The big deal is that over the years, advances in technology as well as changing postal rates have led to a constant stream of new varieties. Nearly every philatelic property has changed at least once - paper, gum, luminescence, printer, printing method, perforation gauge, and so on. A moderately comprehensive collection of Machins is a lesson in nearly every aspect of modern philately. The exception is the watermark - no Machin has carried a watermark. top


8. Well, then, how do I go about collecting Machins?

Predecimal 9d Machin

There are nearly as many ways to collect them as there are individual Machins. One good way to start is to narrow the scope of a beginning collection to make it more manageable. You might stick to the Machins issued before the conversion to decimal currency (1967-71). The low value stamps can be distinguished by the use of a “d” to indicate the currency (as shown at left). Decimal stamps have a “p” instead. If you prefer newer issues, you can stick to those with the elliptical perforation on each side (since 1993). See the 20p Machin at the top of the page for an example of elliptical perforations.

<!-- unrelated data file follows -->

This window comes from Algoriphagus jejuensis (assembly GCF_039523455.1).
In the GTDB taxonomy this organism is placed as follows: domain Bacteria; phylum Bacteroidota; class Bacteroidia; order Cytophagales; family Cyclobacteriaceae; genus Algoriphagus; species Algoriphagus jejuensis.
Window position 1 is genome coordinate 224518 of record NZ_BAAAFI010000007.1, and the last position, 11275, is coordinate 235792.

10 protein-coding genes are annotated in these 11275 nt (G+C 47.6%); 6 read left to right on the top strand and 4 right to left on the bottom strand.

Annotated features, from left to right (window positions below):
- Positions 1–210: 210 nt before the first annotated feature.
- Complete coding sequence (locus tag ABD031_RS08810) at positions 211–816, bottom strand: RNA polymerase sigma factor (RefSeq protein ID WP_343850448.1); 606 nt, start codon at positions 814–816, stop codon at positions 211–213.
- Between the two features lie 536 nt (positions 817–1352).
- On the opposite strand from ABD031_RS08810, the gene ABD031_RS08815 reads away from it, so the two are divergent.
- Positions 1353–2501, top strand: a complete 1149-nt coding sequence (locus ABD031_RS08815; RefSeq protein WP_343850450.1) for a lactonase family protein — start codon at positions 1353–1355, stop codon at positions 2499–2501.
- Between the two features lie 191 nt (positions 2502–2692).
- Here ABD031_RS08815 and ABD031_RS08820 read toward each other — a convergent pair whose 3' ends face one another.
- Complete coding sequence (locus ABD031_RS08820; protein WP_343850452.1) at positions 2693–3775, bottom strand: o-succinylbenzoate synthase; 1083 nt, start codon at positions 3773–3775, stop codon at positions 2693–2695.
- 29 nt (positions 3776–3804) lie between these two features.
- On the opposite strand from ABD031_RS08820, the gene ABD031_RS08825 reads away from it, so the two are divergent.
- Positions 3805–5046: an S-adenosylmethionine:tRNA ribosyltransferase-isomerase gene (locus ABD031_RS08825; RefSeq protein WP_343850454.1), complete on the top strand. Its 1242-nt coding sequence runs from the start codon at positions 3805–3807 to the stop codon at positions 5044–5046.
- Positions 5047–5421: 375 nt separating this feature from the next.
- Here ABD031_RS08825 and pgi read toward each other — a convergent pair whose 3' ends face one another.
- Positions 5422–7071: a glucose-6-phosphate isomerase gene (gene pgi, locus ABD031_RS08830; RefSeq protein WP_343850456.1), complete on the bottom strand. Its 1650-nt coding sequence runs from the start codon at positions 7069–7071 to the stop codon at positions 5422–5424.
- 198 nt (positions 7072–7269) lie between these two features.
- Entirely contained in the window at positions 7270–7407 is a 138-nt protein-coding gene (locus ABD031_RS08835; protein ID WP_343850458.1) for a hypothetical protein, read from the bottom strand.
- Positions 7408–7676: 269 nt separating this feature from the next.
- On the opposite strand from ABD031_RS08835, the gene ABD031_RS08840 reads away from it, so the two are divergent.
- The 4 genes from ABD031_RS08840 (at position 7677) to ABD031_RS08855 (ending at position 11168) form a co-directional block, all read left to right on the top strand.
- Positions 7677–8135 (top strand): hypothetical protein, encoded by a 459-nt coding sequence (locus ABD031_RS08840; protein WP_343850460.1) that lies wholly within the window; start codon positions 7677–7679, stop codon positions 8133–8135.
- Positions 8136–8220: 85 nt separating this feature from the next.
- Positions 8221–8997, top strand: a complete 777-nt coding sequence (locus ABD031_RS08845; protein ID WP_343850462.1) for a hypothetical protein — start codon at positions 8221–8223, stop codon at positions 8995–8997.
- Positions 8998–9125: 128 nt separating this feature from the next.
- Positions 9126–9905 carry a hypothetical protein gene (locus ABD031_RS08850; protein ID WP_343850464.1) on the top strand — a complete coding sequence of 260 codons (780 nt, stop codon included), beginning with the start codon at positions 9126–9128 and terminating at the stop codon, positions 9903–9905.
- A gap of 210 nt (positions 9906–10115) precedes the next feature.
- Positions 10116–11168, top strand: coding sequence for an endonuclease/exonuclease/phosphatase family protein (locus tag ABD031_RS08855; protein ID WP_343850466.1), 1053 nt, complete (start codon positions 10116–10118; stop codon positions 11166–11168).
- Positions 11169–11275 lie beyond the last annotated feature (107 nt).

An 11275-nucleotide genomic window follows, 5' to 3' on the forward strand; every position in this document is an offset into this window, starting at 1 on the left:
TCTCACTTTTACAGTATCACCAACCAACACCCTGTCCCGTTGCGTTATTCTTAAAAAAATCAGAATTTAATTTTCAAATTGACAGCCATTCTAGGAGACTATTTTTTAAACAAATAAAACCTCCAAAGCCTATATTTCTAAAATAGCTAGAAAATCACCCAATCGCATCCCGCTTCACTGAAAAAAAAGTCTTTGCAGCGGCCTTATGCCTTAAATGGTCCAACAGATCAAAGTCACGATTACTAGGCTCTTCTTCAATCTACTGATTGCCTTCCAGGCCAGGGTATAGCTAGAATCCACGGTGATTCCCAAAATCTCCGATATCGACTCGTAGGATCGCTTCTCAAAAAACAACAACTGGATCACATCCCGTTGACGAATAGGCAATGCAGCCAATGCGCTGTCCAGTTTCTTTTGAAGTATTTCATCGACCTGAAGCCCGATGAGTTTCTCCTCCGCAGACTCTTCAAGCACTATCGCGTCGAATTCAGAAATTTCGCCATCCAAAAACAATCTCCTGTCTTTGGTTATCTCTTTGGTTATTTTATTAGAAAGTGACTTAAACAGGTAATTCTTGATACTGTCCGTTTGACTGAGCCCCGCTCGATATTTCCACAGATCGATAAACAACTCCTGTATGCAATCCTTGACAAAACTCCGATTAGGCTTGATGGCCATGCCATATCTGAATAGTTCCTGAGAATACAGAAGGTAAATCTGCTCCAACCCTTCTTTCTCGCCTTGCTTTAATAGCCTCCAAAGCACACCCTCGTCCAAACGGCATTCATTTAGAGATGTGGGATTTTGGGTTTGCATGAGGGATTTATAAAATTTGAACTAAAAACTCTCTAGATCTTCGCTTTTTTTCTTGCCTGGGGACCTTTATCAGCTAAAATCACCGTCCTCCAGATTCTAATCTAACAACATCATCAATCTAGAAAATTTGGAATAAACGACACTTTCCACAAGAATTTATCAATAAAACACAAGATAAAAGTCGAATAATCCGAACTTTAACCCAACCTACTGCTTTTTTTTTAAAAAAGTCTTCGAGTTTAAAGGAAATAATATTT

You can start by collecting a single denomination. If you select one with a long life, such as the 1p, you can learn a lot about the whole series with a relatively small number of stamps.

Alternatively, you can purchase an inexpensive mixture of Machins and work through it, seeing if you can identify what you have. Most mixtures will have primarily recent stamps, so that will limit the range of your sample. Whatever method you choose, a good reference work is essential.

For some other thoughts on collecting Machins, see Albert Farrugia’s editorial on the subject. top


9. What reference works are available?

This is an admittedly subjective answer. In my opinion, the best reference work is The Complete Deegam Machin Handbook. This tour de force by Douglas Myall contains just about everything there is to know about the Machins. It is oriented towards the identification of single Machin stamps.

There are over 100 pages of illustrated, clearly written descriptive material. Topics covered include printing processes, papers, gums, phosphor development, design variations in the head and values and many more.